Some enthusiasts have rightly acknowledged the translation issue but have found themselves chasing after the wrong rabbit and have suggested that it is better to have a non-martial artist, non-specialist do the translation. Actually, it is that very problem that ruined Otsuka Sensei’s book for western audiences, because the English translation done by a non-martial art specialist misses out the nuances and implications of Otsuka Sensei’s carefully chosen characters.

With Itosu’s letter it is incredibly difficult to tease out anything beyond platitudes and generalisations, it’s not ‘The Da Vinci Code’ or the ‘Mayan Prophesies’, it’s a letter with a clearly defined audience in mind (the school board) and it pretty much does the job. For some people it has become a kind of manifesto, but if that is the case it is thin gruel. Yes, it is interesting, particularly as a snapshot in time and place, we can learn a lot from it as a cultural icon and there is much to gain from this window into a world long gone.

There are too many books and publications to go into in this post but I would like to put in some recommendations that particularly chimed with me and that I am prone to go back to time and time again.

  • ‘The Unfettered Mind’ Takuan Soho. I have always loved this book, written some time in the 1630’s by monk/scholar Takuan Soho as a series of essays directed as guidance to the famous Yagyu clan of swords masters, teachers to the Shogun. The suggestion has always been that it was a Zen text but contemporary expert William Bodiford puts a good case that it is really a Neo-Confucian work (to me it fits far better than the contemplative approach of the Zen school of thinking).
  • ‘The Tengu-Geijutsu-ron’ of Chozan Shissai (translation by Reinhard Kammer, published as ‘Zen and Confucius in the Art of Swordsmanship’). Written around 1728. Shissai expresses his ideas in a novel format and has harsh words for the swordsmen of his generation. The philosophical content and mindset come to life once you realise what he means by ‘Heart’, ‘Mind’ and ‘Life Force’ as it relates to Japanese martial culture. But there are some clever models and ideas scattered throughout the text.
  • ‘The Sword and the Mind’ ‘Heiho Kaden Sho’, translation by Hiroaki Sato. The core essays date from the mid 1600’s and comprise practical guidance by the above mentioned Yagyu family. A great history section, but there is considerable content on the Mind and strategic outlook for the professional swordsman.

It won’t have escaped your attention that the above examples are all from swordsmanship, but it is my feeling that Japanese Budo/Bujutsu is well represented through the refinement of the art of the sword; particularly as it relates to the high level of psychospiritual culture that developed over many centuries and probably reached its zenith in the 17th century. The relevance of this is still present in our approach to training in modern martial arts, particularly Wado; weapon or no weapon, we carry a technical legacy that should still be with us, and we should always be trying to identify and reach towards those rarefied goals.


Ultimately, reading any reliable material in and around your pet subject has to be a good thing. Understanding context, in particular, is crucial to getting under the skin and really understanding what you are doing. Many systems have depth and history and have gone through refinement and transformative processes to get where they are today. Generally speaking, reading is one of the most sure-fire ways of journeying into the cultural lineage of your system.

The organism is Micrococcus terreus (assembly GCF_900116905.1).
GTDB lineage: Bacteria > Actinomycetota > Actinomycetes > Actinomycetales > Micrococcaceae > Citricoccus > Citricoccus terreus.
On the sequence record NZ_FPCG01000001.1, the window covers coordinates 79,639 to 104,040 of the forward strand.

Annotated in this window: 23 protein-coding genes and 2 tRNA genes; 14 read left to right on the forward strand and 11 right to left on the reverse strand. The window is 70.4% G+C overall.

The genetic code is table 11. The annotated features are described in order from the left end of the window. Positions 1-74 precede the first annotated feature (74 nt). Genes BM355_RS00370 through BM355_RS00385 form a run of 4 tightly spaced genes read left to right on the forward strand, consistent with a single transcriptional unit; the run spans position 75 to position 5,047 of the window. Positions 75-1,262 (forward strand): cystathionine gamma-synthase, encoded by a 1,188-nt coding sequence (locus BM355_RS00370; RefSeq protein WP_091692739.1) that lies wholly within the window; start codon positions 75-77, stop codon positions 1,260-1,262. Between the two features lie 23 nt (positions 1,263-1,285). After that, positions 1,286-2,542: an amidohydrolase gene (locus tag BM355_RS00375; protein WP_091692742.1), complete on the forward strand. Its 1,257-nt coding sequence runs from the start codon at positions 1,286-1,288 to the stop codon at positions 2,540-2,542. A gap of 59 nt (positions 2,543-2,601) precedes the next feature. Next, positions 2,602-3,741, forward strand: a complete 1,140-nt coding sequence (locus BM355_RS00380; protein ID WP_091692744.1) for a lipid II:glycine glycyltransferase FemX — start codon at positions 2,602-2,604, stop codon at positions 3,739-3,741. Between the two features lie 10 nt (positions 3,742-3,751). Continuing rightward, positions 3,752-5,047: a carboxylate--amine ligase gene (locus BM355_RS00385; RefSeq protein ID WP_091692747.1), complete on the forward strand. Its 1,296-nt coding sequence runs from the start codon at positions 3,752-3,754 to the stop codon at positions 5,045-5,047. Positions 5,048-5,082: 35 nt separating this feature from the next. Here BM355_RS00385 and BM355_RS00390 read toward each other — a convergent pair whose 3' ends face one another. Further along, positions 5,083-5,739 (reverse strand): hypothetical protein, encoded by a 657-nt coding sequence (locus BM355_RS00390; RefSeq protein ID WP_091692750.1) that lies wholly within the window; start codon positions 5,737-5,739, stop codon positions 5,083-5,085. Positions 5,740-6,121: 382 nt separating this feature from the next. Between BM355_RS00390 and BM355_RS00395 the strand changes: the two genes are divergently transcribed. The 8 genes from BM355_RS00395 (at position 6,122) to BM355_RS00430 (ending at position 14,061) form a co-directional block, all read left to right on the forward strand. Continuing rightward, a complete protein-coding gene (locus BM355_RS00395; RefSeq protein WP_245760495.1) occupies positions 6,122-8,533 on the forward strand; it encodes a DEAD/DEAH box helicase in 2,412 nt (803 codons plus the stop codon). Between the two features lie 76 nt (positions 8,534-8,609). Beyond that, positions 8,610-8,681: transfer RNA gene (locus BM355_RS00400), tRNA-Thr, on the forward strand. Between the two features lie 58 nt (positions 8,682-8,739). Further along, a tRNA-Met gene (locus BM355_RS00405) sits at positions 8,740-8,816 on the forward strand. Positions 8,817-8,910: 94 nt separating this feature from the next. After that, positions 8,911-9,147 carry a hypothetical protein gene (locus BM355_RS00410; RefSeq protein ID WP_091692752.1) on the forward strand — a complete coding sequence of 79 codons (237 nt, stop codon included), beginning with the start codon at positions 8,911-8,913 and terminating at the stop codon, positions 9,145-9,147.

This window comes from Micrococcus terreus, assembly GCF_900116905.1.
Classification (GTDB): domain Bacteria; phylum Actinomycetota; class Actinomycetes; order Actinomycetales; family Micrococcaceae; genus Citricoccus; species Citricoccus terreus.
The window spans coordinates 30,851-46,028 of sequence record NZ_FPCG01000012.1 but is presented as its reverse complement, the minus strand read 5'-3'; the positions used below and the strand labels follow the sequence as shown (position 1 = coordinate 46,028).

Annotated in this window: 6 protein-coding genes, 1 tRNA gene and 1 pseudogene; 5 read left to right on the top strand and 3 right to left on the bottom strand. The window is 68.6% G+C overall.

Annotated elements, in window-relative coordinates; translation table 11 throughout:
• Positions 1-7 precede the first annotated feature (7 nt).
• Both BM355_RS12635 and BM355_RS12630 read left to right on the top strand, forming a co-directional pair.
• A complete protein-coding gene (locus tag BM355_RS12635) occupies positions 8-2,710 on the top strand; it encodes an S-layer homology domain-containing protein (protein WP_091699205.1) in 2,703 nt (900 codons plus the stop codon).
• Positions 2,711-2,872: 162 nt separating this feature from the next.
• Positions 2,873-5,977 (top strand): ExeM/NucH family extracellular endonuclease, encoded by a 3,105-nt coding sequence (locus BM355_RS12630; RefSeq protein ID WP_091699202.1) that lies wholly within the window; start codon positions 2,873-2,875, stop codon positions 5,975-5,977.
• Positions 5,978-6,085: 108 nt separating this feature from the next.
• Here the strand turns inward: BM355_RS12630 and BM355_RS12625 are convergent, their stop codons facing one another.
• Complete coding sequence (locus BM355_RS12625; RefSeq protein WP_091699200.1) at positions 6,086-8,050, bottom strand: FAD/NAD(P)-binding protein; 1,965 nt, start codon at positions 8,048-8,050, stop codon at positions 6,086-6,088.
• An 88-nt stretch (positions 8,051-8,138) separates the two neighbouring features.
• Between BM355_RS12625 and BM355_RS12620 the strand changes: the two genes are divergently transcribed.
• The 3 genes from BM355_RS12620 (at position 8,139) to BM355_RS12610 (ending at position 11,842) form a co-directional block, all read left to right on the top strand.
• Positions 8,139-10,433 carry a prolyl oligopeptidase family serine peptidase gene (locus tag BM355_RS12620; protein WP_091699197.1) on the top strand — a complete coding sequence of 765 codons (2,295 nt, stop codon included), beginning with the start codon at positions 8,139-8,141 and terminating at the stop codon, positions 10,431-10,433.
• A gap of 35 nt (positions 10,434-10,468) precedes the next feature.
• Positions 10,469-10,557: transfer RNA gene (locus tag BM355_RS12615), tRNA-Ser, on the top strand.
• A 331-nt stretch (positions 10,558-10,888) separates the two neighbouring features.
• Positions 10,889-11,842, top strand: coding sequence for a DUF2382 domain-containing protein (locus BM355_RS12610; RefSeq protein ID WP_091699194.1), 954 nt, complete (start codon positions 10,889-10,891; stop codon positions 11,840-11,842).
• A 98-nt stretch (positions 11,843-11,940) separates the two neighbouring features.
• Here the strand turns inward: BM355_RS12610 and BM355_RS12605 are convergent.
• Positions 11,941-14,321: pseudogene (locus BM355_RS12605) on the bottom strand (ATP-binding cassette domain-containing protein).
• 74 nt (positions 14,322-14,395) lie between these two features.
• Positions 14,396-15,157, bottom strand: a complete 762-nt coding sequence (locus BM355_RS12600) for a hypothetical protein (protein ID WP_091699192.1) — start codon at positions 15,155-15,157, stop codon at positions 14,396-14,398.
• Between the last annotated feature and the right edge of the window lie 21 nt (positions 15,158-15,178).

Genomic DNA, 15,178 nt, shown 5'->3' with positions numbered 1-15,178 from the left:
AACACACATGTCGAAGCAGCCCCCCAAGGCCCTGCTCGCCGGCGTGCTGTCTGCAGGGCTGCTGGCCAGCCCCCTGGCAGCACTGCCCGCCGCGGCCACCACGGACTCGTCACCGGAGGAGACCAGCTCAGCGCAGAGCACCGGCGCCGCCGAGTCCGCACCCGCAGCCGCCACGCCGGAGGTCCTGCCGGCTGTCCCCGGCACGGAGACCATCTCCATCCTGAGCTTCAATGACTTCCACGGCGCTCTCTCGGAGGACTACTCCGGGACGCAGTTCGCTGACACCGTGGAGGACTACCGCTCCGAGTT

My view is that reading gives you glimpses of a mindset that is so very different from our own, whether it is the Itosu Letter or master Otsuka’s terse poetic axioms [7] it is clear that the time, the place and the culture inevitably wired-in ways of thinking and looking at the world that have entirely different priorities to the ones we have today. Yes, there are universal principles like justice and a desire for peace, but the societies were structured on pre-industrial almost feudal models (or were in the process of struggling to break free of those models) so it would be a mistake to simply project our views on to their writings.

In part two I intend to take a brief look at more modern examples (that may or may not be written with martial artists in mind) and look at how the west chooses to utilise eastern examples.

Tim Shaw

[1] Early text were hand copied, often generation after generation, remember, printing presses only worked well with European alphabets. Errors occurred, and then were magnified (Chinese Whispers).

[2] I have a particular fascination with the I-Ching, (said to be over 5000 years old). On my bookshelves I have five versions which I tend to compare against each other, the differences are quite startling.

[3] Reference; Ellis Amdur, ‘Hidden in Plain Sight’.

[4] See,

[5] Consider the story of how Doshin So the founder of Shorinji Kempo was inspired to create his system after observing a mural painted on the wall of the Shaolin Temple, when he visited in the 1920’s and 30’s, showing Chinese and Indian monks training together. Although Shorinji Kempo history states that it was actually the spirit of training together that inspired Doshin So, not necessarily the technique. But it goes to show how pictorial imagery can inspire ideas.

[6] Itosu Anko is a very important figure in the more recent story of Okinawan karate and features at the point just before karate jumped from the islands to mainland Japan in the form of Itosu’s student Funakoshi Gichin, who was incidentally the first karate teacher of Otsuka Hironori, founder of Wado Ryu. So, in some ways Itosu can be seen as the ‘grandfather’ of the Okinawan karate element contained within Wado.

[7] Master Otsuka composed short poems to express his ideas of how martial arts should function in the world. An example, “On the martial path simple brutality is not a consideration, seek rather an intense pursuit of the way that describes peace”. Source, article by Dave Lowry, ‘A Ryu by any other name’. Black Belt magazine, May 1986.

Bubishi Image credit: ‘Sepai no Kenkyu’ Mabuni Kenwa.